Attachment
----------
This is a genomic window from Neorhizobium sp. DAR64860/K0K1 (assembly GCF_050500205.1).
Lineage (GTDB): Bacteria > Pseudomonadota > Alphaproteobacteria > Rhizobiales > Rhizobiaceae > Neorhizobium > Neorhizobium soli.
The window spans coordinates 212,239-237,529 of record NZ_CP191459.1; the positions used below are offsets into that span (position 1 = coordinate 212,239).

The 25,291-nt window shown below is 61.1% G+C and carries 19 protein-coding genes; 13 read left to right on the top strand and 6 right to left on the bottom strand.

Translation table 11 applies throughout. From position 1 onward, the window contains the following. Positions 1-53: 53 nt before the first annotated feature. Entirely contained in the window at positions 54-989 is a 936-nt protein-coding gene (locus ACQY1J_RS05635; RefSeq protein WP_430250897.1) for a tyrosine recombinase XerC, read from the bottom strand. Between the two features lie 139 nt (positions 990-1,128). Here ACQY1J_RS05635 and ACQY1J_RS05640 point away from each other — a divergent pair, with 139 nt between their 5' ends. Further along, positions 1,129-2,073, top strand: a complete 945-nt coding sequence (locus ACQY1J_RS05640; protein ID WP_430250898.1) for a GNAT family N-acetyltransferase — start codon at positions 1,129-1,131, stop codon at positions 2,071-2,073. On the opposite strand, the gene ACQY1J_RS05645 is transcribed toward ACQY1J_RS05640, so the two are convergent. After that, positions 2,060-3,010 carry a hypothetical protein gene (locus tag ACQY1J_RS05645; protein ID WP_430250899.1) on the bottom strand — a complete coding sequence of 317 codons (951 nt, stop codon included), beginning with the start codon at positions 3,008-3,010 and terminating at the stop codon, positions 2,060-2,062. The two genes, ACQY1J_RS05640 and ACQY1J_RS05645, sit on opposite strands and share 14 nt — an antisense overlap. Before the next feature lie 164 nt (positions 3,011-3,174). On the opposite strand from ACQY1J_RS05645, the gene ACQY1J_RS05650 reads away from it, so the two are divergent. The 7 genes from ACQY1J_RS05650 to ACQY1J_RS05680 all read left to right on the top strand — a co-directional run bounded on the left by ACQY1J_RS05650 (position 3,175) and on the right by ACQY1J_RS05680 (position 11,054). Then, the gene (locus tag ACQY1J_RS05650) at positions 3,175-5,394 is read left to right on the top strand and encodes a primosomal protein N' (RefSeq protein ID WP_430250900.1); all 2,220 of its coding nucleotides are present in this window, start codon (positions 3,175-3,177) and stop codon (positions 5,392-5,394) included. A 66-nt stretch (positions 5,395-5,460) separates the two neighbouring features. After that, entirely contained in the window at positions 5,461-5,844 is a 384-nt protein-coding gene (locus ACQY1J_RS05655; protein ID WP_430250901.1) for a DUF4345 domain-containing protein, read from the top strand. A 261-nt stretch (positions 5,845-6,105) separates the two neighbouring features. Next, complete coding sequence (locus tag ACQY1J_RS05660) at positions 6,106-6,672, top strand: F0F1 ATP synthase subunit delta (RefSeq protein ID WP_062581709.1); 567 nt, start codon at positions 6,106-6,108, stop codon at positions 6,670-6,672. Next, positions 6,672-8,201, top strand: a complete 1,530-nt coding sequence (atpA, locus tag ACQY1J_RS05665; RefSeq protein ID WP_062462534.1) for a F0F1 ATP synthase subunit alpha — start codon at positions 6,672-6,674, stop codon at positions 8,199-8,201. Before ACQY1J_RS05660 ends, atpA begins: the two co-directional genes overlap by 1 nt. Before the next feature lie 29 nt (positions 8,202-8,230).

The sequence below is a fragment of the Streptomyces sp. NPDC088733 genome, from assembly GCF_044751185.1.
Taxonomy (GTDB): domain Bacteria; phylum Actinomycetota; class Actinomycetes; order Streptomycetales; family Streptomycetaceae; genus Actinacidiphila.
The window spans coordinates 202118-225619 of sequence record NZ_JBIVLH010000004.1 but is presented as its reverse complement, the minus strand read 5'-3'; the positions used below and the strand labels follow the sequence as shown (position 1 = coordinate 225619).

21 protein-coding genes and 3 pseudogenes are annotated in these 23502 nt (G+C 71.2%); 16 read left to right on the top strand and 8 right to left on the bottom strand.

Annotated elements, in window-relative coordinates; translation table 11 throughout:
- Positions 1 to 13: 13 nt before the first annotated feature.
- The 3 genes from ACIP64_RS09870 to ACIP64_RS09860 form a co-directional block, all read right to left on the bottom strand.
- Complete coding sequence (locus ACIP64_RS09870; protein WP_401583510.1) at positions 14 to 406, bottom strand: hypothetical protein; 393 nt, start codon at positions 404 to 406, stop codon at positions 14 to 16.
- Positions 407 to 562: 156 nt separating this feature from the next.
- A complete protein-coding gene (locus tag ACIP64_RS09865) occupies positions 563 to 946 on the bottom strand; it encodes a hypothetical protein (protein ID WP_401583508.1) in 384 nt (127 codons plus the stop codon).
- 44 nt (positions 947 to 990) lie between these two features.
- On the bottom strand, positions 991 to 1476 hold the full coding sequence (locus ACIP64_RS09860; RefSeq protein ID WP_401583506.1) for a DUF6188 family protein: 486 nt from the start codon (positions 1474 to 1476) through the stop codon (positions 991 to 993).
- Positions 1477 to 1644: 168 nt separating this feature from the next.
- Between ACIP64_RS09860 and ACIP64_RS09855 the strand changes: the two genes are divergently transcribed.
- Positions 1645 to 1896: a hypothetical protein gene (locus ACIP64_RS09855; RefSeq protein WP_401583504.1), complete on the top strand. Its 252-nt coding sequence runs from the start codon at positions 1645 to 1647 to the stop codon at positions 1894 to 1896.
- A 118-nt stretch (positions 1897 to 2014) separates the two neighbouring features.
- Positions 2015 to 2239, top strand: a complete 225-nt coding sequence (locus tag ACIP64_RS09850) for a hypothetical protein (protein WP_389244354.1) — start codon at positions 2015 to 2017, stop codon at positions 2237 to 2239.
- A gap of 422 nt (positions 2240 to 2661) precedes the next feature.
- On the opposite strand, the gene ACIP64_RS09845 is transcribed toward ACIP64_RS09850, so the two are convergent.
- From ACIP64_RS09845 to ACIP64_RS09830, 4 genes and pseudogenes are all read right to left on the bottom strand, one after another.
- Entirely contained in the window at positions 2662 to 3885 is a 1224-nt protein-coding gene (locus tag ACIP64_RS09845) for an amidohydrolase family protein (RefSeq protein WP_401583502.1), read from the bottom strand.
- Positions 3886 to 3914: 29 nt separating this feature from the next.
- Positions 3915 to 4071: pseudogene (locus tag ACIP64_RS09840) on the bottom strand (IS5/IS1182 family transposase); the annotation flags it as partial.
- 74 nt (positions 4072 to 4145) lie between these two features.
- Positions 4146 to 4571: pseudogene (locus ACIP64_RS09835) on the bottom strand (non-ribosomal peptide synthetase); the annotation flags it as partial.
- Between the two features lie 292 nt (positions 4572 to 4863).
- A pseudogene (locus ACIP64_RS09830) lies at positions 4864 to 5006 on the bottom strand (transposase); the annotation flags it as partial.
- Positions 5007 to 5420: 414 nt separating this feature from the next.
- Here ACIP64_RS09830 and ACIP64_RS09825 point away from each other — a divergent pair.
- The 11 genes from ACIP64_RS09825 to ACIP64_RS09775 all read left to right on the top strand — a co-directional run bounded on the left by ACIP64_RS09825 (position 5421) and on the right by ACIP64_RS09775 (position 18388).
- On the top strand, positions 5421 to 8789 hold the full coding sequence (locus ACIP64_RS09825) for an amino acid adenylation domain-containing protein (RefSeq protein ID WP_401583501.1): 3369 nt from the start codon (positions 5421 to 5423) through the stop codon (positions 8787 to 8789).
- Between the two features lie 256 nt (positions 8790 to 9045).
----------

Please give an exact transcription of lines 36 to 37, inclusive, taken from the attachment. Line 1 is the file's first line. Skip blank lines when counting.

- On the top strand, positions 5421 to 8789 hold the full coding sequence (locus ACIP64_RS09825) for an amino acid adenylation domain-containing protein (RefSeq protein ID WP_401583501.1): 3369 nt from the start codon (positions 5421 to 5423) through the stop codon (positions 8787 to 8789).
- Between the two features lie 256 nt (positions 8790 to 9045).